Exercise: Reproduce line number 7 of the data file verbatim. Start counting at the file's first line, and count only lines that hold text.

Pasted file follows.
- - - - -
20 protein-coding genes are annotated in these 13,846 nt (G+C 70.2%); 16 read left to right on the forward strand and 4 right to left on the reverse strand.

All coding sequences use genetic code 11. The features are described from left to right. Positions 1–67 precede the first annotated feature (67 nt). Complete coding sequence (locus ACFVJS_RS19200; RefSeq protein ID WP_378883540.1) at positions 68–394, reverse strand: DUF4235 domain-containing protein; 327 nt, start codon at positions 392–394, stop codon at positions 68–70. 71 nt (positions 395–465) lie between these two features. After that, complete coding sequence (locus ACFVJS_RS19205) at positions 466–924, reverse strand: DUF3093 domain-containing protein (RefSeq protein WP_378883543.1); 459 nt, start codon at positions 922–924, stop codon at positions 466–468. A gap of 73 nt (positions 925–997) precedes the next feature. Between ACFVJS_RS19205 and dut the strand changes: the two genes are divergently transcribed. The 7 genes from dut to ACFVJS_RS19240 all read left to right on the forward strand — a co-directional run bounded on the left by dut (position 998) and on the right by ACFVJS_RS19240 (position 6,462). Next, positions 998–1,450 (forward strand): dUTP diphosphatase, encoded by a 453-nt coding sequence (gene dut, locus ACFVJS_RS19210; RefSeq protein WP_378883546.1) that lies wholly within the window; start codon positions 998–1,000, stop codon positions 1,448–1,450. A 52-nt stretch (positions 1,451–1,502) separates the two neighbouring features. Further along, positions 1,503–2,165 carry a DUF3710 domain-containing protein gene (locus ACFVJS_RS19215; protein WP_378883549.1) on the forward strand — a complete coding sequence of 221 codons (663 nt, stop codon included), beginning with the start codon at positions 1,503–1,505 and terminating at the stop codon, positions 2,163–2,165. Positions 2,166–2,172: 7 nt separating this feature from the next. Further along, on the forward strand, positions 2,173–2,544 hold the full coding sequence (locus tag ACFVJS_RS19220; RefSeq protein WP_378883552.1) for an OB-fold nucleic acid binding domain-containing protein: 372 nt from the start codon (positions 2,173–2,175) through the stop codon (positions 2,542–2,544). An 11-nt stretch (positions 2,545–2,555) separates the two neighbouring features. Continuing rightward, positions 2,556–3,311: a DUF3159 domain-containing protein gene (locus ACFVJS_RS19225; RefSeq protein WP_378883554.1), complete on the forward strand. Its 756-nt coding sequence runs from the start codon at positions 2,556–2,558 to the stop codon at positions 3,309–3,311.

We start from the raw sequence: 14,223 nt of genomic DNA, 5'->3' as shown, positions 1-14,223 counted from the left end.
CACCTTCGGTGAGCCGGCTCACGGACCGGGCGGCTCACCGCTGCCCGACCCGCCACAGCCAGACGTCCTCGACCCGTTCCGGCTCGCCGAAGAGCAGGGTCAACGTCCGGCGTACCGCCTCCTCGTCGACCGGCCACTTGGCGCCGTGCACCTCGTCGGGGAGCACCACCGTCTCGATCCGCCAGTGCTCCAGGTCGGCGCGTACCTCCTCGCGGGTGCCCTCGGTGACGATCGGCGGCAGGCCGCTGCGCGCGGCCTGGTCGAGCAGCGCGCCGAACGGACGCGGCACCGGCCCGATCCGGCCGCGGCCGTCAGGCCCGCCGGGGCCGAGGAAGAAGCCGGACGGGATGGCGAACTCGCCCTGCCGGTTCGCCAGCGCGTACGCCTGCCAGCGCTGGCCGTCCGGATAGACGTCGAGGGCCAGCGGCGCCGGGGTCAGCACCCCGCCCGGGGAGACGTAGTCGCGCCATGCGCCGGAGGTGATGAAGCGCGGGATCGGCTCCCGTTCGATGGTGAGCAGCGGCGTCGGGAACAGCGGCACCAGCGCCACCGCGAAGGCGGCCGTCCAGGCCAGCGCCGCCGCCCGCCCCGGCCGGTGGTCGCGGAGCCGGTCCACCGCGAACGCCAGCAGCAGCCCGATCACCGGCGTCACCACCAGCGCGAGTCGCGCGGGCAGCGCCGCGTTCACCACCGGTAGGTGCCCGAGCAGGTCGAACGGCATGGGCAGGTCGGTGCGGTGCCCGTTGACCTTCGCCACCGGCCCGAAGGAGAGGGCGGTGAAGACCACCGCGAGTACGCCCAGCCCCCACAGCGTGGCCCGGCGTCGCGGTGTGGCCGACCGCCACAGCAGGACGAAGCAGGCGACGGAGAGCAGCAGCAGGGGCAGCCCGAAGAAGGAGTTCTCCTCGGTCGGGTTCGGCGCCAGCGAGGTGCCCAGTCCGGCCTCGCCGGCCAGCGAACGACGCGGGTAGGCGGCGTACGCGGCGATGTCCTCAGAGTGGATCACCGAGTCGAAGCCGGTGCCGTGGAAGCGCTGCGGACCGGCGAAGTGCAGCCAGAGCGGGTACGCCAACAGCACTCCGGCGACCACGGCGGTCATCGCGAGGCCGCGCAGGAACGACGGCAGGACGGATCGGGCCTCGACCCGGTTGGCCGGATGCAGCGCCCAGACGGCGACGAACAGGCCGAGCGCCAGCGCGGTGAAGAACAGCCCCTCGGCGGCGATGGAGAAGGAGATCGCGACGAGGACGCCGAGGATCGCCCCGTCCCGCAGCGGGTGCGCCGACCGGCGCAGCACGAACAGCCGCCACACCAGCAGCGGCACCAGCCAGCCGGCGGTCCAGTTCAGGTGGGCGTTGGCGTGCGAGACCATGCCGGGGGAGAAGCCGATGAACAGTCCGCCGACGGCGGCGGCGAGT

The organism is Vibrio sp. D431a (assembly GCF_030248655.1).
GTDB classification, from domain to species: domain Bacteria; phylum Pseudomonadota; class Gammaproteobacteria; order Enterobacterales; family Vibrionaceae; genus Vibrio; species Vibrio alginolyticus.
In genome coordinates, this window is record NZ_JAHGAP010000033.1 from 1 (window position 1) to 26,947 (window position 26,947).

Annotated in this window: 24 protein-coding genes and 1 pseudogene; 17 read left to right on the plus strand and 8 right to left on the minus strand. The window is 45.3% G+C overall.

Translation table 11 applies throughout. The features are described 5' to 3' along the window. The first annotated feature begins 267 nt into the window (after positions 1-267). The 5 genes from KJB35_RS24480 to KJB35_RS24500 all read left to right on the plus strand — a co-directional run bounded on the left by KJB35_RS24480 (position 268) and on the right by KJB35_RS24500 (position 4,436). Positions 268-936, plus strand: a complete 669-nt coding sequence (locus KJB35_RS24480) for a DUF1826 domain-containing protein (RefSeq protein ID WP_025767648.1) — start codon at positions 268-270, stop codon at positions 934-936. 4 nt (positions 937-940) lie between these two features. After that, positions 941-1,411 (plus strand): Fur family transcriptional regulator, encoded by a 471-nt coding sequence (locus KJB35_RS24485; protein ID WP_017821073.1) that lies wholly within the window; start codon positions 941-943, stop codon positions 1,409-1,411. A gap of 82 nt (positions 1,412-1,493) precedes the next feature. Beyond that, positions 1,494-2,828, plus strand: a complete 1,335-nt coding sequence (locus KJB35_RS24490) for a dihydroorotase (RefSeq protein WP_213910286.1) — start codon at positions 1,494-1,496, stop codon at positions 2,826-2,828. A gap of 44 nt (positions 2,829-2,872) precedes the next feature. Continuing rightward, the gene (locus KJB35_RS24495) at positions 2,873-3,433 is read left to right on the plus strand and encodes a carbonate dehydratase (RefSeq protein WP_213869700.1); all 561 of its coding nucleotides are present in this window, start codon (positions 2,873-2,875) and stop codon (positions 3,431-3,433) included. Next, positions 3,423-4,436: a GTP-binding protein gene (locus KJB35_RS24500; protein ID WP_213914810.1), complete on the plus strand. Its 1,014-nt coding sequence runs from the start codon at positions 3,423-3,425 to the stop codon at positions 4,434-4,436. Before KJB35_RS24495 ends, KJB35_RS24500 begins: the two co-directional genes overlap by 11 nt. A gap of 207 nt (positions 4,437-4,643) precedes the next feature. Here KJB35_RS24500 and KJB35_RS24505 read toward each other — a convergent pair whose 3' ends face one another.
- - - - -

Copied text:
In genome coordinates, this window is record NZ_JAHGAP010000033.1 from 1 (window position 1) to 26,947 (window position 26,947).